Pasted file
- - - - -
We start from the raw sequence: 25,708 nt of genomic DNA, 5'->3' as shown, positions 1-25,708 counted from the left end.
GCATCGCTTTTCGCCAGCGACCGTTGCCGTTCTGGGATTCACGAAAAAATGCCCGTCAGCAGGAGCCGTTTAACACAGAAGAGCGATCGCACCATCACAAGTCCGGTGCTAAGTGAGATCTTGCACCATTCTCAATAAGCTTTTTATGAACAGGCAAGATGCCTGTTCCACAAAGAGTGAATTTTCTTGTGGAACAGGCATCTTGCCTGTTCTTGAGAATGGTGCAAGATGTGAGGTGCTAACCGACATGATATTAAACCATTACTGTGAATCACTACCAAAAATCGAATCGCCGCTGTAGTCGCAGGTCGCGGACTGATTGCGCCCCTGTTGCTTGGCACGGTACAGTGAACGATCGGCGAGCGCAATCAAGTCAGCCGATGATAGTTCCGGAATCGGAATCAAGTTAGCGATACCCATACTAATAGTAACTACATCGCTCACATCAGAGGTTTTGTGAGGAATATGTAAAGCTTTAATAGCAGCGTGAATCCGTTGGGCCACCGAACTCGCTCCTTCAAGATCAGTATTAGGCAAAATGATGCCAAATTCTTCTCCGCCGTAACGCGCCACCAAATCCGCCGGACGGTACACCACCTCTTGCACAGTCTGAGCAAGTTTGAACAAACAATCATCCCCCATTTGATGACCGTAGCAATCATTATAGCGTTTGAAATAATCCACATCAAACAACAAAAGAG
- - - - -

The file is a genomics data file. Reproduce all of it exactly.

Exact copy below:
We start from the raw sequence: 25,708 nt of genomic DNA, 5'->3' as shown, positions 1-25,708 counted from the left end.
GCATCGCTTTTCGCCAGCGACCGTTGCCGTTCTGGGATTCACGAAAAAATGCCCGTCAGCAGGAGCCGTTTAACACAGAAGAGCGATCGCACCATCACAAGTCCGGTGCTAAGTGAGATCTTGCACCATTCTCAATAAGCTTTTTATGAACAGGCAAGATGCCTGTTCCACAAAGAGTGAATTTTCTTGTGGAACAGGCATCTTGCCTGTTCTTGAGAATGGTGCAAGATGTGAGGTGCTAACCGACATGATATTAAACCATTACTGTGAATCACTACCAAAAATCGAATCGCCGCTGTAGTCGCAGGTCGCGGACTGATTGCGCCCCTGTTGCTTGGCACGGTACAGTGAACGATCGGCGAGCGCAATCAAGTCAGCCGATGATAGTTCCGGAATCGGAATCAAGTTAGCGATACCCATACTAATAGTAACTACATCGCTCACATCAGAGGTTTTGTGAGGAATATGTAAAGCTTTAATAGCAGCGTGAATCCGTTGGGCCACCGAACTCGCTCCTTCAAGATCAGTATTAGGCAAAATGATGCCAAATTCTTCTCCGCCGTAACGCGCCACCAAATCCGCCGGACGGTACACCACCTCTTGCACAGTCTGAGCAAGTTTGAACAAACAATCATCCCCCATTTGATGACCGTAGCAATCATTATAGCGTTTGAAATAATCCACATCAAACAACAAAAGAG